Subsequent Development of Fibroatheromas With Inflamed Fibrous Caps Can Be Predicted by Intracoronary Near Infrared Spectroscopy
Objective—To prospectively evaluate whether the development of fibroatheromas exhibiting features of potential instability can be detected and predicted by serial invasive imaging.
Methods and Results—Multivessel intravascular ultrasound and near infrared spectroscopy (NIRS) were performed in diabetic/hypercholesterolemic pigs 3, 6, and 9 months after induction. Animals were euthanized at 9 months and histological/ immunohistochemical evaluation of the arteries was performed (n=304 arterial segments). Intravascular ultrasound demonstrated, over time, a progressive increase in plaque + media and necrotic core areas and positive vascular remodeling. By histology, NIRS+ lesions were significantly more likely to be a high-risk fibroatheroma (P=0.0001) containing larger plaque (P<0.0001) and necrotic core areas (P<0.0019) and thinner fibrous caps (P=0.04). NIRS + fibroatheromas possessed a greater concentration of inflammatory cells demonstrating protease activity (P=0.006), proliferating (P=0.016), and apoptotic cells (P=0.04) within the fibrous cap. Eighty-eight percent of NIRS+ lesions at 3 and 6 months subsequently developed into a fibroatheroma at 9 months (P<0.01). By multivariate analysis NIRS positivity at 6 months predicted the subsequent presence of a fibroatheroma at 9 months (P=0.005; odds ratio, 2.71).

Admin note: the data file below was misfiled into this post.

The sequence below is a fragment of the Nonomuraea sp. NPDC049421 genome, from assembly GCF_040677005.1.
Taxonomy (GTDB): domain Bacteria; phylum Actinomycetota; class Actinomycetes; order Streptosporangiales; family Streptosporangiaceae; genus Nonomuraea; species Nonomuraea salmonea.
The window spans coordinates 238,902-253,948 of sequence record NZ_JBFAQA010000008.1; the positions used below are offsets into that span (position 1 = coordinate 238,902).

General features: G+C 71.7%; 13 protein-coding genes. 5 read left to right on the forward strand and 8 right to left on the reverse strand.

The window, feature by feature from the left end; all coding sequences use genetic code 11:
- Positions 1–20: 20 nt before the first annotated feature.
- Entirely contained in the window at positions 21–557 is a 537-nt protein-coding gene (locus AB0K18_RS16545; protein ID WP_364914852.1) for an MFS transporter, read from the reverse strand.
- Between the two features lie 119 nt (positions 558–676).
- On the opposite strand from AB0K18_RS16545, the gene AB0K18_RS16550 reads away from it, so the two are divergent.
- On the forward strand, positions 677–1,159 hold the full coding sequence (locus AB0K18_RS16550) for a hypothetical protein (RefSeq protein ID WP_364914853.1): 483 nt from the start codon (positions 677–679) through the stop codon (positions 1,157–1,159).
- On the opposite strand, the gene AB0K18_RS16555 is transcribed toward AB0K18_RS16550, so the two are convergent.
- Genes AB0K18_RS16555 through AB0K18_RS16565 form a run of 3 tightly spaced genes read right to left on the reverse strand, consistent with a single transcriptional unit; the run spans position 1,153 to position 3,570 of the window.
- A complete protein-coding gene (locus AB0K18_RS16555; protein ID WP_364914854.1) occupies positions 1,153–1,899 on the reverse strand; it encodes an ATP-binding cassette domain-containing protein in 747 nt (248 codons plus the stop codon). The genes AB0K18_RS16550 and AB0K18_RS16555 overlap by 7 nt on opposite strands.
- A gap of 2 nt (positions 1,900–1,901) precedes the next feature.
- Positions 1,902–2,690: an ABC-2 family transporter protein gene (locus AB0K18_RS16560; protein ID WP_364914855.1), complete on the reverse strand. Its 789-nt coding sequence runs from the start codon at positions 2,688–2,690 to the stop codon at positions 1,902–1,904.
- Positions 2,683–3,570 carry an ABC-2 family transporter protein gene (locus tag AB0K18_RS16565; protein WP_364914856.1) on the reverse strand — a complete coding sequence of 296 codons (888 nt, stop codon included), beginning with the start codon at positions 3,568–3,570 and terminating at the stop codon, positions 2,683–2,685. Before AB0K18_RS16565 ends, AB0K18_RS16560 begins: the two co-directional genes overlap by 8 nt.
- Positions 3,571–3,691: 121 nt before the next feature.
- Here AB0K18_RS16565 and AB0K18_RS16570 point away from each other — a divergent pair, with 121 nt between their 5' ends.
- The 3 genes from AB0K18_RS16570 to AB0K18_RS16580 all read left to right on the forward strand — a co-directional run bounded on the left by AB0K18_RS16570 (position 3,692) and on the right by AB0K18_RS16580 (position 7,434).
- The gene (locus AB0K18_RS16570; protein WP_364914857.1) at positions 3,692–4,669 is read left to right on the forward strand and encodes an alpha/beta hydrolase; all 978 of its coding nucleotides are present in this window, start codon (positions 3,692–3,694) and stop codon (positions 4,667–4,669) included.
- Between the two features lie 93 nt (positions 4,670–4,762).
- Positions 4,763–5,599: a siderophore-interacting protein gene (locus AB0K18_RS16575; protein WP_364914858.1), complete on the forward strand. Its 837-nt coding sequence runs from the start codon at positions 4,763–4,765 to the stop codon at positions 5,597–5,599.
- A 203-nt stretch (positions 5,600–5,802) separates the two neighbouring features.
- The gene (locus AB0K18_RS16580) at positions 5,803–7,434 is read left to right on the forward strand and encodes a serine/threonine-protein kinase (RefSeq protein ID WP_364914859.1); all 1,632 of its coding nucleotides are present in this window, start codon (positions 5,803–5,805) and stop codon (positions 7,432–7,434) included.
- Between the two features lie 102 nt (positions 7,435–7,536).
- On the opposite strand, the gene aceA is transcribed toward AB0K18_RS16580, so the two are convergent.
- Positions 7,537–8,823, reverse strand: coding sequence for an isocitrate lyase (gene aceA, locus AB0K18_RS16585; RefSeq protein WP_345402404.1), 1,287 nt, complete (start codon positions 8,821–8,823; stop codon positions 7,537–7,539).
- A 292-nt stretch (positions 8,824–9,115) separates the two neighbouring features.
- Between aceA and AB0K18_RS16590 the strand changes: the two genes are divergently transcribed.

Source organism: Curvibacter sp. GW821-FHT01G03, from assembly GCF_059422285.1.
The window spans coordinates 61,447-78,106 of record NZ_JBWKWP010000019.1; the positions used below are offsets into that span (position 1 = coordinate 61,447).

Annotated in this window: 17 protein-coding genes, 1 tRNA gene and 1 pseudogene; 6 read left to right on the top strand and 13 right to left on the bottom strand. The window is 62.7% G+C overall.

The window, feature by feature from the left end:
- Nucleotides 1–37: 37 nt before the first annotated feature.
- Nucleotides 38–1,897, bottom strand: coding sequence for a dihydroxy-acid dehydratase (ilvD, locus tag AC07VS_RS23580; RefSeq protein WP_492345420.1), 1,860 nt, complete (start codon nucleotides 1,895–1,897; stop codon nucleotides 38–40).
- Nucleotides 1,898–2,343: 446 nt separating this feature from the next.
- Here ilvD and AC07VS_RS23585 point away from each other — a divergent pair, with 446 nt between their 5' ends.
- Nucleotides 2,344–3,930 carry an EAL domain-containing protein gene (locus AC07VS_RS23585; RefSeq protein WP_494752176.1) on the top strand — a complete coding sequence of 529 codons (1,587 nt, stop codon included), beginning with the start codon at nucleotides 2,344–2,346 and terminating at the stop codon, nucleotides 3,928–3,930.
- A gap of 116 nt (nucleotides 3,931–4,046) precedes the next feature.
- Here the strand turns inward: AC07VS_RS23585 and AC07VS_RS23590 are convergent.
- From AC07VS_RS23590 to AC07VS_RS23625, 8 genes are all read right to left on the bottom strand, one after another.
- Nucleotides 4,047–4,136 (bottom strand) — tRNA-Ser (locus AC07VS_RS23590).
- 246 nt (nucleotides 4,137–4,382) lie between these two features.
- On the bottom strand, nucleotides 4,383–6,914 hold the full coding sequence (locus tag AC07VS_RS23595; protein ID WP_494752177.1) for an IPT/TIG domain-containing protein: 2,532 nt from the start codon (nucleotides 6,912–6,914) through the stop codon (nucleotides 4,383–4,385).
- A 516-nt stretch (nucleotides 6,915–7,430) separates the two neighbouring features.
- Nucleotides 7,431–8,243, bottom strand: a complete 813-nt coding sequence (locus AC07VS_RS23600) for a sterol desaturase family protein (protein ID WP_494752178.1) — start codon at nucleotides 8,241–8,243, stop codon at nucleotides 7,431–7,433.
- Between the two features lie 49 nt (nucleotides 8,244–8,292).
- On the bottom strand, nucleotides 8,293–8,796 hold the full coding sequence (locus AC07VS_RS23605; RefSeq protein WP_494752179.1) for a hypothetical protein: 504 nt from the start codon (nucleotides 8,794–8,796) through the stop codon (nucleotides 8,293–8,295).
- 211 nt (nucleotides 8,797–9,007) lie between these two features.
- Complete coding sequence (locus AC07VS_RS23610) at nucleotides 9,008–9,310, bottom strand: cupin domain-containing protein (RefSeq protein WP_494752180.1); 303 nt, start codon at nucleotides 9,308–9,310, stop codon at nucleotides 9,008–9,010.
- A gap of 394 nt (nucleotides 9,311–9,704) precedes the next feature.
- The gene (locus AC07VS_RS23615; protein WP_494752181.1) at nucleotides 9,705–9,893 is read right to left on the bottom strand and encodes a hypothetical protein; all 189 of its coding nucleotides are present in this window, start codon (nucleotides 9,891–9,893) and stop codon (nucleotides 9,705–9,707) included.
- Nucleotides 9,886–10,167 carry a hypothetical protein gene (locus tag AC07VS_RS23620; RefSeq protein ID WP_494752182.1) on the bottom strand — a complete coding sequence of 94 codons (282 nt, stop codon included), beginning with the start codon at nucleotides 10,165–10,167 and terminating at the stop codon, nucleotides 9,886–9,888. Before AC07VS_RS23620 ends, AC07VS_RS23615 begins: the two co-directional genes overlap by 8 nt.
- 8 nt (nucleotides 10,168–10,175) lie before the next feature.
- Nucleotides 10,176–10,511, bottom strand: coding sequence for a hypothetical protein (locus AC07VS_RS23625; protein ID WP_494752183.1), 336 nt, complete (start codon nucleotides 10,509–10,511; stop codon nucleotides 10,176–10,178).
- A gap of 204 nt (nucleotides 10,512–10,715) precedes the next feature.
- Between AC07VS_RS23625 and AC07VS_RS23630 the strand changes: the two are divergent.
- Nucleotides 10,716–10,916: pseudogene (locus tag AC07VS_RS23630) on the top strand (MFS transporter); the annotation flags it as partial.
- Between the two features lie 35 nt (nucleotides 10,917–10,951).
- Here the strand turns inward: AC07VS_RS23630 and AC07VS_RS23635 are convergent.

Conclusion—The future development of inflamed fibroatheromas with thinner fibrous caps, greater plaque, and necrotic core areas, characteristics of increased plaque instability were detected by intravascular ultrasound/NIRS imaging.
- Received July 11, 2012.
- Accepted November 29, 2012.
- © 2013 American Heart Association, Inc.